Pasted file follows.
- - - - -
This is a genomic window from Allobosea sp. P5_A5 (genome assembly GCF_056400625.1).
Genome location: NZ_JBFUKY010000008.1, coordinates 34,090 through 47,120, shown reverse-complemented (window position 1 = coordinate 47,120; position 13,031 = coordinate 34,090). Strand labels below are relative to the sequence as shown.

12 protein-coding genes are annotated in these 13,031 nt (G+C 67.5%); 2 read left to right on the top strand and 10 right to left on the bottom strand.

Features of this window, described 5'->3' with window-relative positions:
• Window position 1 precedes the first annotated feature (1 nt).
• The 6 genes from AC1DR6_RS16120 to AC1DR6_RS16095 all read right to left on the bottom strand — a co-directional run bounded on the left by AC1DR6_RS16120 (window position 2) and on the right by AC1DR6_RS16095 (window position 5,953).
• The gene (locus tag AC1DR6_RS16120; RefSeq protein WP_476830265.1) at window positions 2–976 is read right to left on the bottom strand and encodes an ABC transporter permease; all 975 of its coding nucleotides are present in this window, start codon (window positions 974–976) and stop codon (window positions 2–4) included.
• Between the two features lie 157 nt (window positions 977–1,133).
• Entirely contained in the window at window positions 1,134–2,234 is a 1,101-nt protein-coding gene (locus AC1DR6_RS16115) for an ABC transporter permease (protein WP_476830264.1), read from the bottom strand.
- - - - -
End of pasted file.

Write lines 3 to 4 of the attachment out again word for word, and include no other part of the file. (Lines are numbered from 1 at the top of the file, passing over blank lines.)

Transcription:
12 protein-coding genes are annotated in these 13,031 nt (G+C 67.5%); 2 read left to right on the top strand and 10 right to left on the bottom strand.

Features of this window, described 5'->3' with window-relative positions: